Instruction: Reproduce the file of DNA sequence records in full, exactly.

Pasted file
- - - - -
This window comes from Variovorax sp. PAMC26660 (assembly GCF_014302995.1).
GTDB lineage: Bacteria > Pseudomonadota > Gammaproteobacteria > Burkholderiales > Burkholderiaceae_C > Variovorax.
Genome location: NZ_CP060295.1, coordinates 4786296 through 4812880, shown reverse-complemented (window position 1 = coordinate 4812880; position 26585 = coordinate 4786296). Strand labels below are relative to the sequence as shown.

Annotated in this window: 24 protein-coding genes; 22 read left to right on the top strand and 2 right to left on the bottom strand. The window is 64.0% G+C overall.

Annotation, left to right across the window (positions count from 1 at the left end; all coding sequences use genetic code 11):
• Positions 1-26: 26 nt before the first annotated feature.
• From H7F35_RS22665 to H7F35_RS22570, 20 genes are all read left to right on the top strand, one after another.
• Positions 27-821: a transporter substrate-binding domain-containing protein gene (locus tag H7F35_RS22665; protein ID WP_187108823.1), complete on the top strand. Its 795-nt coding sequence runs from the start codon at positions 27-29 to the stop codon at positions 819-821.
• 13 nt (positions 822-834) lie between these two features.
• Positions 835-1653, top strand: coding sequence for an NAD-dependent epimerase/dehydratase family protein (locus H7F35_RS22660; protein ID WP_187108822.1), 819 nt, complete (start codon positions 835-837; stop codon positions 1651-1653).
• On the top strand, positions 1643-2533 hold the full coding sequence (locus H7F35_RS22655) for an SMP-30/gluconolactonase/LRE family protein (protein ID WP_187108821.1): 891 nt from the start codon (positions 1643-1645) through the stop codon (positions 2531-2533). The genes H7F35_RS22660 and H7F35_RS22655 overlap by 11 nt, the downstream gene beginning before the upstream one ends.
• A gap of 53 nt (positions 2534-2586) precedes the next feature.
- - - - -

This window comes from Variovorax sp. PAMC26660 (assembly GCF_014302995.1).
GTDB lineage: Bacteria > Pseudomonadota > Gammaproteobacteria > Burkholderiales > Burkholderiaceae_C > Variovorax.
Genome location: NZ_CP060295.1, coordinates 4786296 through 4812880, shown reverse-complemented (window position 1 = coordinate 4812880; position 26585 = coordinate 4786296). Strand labels below are relative to the sequence as shown.

Annotated in this window: 24 protein-coding genes; 22 read left to right on the top strand and 2 right to left on the bottom strand. The window is 64.0% G+C overall.

Annotation, left to right across the window (positions count from 1 at the left end; all coding sequences use genetic code 11):
• Positions 1-26: 26 nt before the first annotated feature.
• From H7F35_RS22665 to H7F35_RS22570, 20 genes are all read left to right on the top strand, one after another.
• Positions 27-821: a transporter substrate-binding domain-containing protein gene (locus tag H7F35_RS22665; protein ID WP_187108823.1), complete on the top strand. Its 795-nt coding sequence runs from the start codon at positions 27-29 to the stop codon at positions 819-821.
• 13 nt (positions 822-834) lie between these two features.
• Positions 835-1653, top strand: coding sequence for an NAD-dependent epimerase/dehydratase family protein (locus H7F35_RS22660; protein ID WP_187108822.1), 819 nt, complete (start codon positions 835-837; stop codon positions 1651-1653).
• On the top strand, positions 1643-2533 hold the full coding sequence (locus H7F35_RS22655) for an SMP-30/gluconolactonase/LRE family protein (protein ID WP_187108821.1): 891 nt from the start codon (positions 1643-1645) through the stop codon (positions 2531-2533). The genes H7F35_RS22660 and H7F35_RS22655 overlap by 11 nt, the downstream gene beginning before the upstream one ends.
• A gap of 53 nt (positions 2534-2586) precedes the next feature.